Bagging glm is a good idea for sparse and/or noisy datasets, as it will reduce overfitting. If you have a rich dataset 1000 samples and 10 features, don't bother as the unbiased glm will be very stable. Regularization could also be achieved more elegantly with the ridge-regression, elasticnet, lasso, PLS etc.. Check out glmnet package.

If two classifiers would to be directly combined, the voting is either unanimously or equal. This is of course a problem. Instead the classifiers can each be bagged(50 times e.g.) and all votes could be combined. This works fine, unless the dataset is unbalanced.

Many classifiers actual calculate some kind of probability measure and make decision here upon. This is true for logistic regression. For random forest the voting ratio can be understood as a pseudo probability. Remember to either stratify(down sampling) or use a lower weighting for the over-represented class. This will likely give a better model, see this answer and this answer on how to implement. If model do not provide any probability measure (regular SVM) it would be needed to bag the model to achieve a better fusing of models. In case of SVM it might smart to lower regularization to achieve more differentiated votes. As if the model is completely consistent, bagging will only provide the same result many times.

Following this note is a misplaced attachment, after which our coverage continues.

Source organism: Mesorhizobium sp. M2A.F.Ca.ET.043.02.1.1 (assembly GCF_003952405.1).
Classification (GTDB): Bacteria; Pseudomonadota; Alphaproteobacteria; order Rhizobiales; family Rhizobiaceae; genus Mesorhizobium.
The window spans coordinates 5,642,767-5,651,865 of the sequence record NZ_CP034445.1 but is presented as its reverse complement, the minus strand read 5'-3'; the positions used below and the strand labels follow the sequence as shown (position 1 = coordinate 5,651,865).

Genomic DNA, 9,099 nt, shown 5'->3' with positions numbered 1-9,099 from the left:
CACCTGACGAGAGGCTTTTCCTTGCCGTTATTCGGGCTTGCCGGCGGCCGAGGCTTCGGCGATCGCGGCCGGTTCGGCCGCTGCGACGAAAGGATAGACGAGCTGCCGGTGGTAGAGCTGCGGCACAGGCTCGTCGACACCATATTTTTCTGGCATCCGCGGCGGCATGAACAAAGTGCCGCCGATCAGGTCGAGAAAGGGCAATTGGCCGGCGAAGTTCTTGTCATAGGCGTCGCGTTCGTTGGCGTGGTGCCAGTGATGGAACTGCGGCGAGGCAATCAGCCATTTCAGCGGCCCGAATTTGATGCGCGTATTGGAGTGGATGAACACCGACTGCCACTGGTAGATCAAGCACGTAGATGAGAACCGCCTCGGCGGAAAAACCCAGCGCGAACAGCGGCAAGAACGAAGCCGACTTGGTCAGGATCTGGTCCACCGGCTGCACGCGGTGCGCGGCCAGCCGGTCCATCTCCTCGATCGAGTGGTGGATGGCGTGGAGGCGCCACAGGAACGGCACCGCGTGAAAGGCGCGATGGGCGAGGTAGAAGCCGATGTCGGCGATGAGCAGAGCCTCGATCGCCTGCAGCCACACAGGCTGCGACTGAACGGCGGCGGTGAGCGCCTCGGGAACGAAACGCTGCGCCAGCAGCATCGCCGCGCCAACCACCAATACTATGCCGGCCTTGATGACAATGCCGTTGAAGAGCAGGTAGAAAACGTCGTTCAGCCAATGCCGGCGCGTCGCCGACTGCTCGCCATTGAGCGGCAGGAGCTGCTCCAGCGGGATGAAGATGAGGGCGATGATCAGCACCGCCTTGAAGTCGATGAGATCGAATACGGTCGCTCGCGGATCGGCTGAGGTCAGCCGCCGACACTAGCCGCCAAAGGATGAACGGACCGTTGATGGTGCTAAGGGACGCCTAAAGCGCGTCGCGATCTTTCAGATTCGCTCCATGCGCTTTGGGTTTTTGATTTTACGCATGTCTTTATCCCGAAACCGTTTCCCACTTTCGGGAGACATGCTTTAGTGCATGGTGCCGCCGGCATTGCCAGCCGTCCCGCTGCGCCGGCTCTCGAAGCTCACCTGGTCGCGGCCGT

If one classifier is strongly superior, combining models is not likely to improve prediction performance. I tried to design a data-set of a linear component distributed on all variables (regression is good at this) and a non-linear component(RF can fit this) such that combining models is expected to improve performance. In example the models must identify if the sample is "spam" but any real text-analysis is left out. Because I could not make your github script work at first try.

I use a training-set to train, a calibration-set to decide weighting and a large test-set to measure performance. For real data, I would replace calibration and test set with nested n-fold cross-validation. But the example is already 100 lines, so I skip this for now.

Because you asked for bagging, I regularized glm by bagging and not by any other method. Otherwise I would have used elastic-net and RF and combined the probabilistic predictions directly.